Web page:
A solution to the confusion resulting from the commentaries of rabbis Simeon Bar Yochai and Meir can be found elsewhere in the Yerushalmi Talmud, where their two interpretations are combined in one context: “Rabbi Meir taught: The text does not read ur’item ota [“You will see her” − the objective feminine-case pronoun ota can be translated as “it” or “her”]; instead, it reads ur’item oto [“You will see him”]. Thus, when a person performs the commandment of fringes, it is as if he is welcoming the divine presence [which is of feminine gender]. The color of the thread of blue resembles the color of the sea, the color of the sea, resembles the color of the sky, the color of the sky resembles the color of the divine throne, and the color of the divine throne resembles the color of the sapphire stone, as it is written, ‘Then I looked, and, behold, upon the firmament that was over the head of the cherubim, there appeared above them as it were a sapphire stone, as the appearance of the likeness of a throne’ [Ezek. 10:1]” (Yerushalmi Talmud, Tractate Berachot, ch. 1, section 2).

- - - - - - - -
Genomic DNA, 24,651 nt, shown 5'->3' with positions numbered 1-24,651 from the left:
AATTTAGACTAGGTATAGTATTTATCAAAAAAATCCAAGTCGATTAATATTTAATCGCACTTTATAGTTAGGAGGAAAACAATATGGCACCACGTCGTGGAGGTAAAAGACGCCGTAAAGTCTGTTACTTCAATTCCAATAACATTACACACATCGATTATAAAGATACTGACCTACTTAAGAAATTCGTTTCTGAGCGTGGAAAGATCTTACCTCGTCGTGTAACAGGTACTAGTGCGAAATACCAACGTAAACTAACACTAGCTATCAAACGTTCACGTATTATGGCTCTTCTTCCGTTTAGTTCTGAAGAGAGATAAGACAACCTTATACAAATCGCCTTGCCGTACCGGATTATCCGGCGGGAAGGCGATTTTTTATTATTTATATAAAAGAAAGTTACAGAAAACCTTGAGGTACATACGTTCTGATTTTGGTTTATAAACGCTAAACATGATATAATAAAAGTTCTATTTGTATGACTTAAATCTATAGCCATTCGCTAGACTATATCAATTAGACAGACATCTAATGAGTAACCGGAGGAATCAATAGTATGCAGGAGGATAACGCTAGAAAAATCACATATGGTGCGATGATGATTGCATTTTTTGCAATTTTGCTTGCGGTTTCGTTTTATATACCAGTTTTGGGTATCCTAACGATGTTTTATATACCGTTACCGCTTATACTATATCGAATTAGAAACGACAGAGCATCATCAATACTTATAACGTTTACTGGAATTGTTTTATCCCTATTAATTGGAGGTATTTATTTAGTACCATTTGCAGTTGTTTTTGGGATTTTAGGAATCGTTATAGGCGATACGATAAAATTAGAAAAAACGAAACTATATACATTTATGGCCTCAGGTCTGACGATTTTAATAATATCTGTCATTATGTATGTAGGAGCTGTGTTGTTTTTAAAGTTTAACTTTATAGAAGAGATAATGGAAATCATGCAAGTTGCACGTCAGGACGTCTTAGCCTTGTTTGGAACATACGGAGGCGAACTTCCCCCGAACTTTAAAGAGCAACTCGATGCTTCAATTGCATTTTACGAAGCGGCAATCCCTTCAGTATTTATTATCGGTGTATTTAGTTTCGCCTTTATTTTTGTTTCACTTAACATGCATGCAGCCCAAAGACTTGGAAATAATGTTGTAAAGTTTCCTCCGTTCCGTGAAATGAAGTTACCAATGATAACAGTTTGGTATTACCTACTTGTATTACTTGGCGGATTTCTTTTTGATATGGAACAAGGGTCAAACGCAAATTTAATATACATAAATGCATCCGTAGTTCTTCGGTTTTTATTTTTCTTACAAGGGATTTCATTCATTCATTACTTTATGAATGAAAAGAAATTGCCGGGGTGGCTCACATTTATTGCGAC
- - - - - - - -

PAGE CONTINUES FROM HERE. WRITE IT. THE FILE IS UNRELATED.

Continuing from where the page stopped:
If the intention of the words “that ye may look upon it, and remember” had been that a person should be reminded of the commandments when looking at the tzitzit, the gender of the object to be looked upon would have been feminine (ur’item ota) instead of what appears in the text (ur’item oto). What is the Torah’s intention in issuing the injunction, “And it shall be unto you for a fringe, that ye may look upon it”? In the Talmud, Rabbi Meir is quoted as stating that when a person does this − he sees God.
The opportunity to see the Almighty is made possible through the above-mentioned chain of associative links. A person looks at the thread of blue, which permits a vision of the sea, which in turn enables him to see the sky. As described in the juxtaposition of the two verses from Exodus and Ezekiel, he gradually ascends the chain and sees the sapphire, which enables him to glimpse the divine throne. This process takes place when he performs the commandment; it is not a reward that he will receive for performing it, rather an integral part of the act of looking at the thread.
It is clear why, in the Babylonian Talmud, the rather daring homily in the Yerushalmi Talmud is broken down into two seemingly innocuous explications relating to the commandment’s reward and the uniqueness of sky blue over all the other colors respectively.
Fulfilling the biblical commandment involving the fringes, explains Rabbi Meir, enables every Jew to have an intensive mystical, sensory experience of welcoming the divine presence each and every day. This is a far-reaching reduction of the commandment. The fringes are in essence transformed from a mnemonic device into a means of personal communication, intended to enable a person to encounter his God.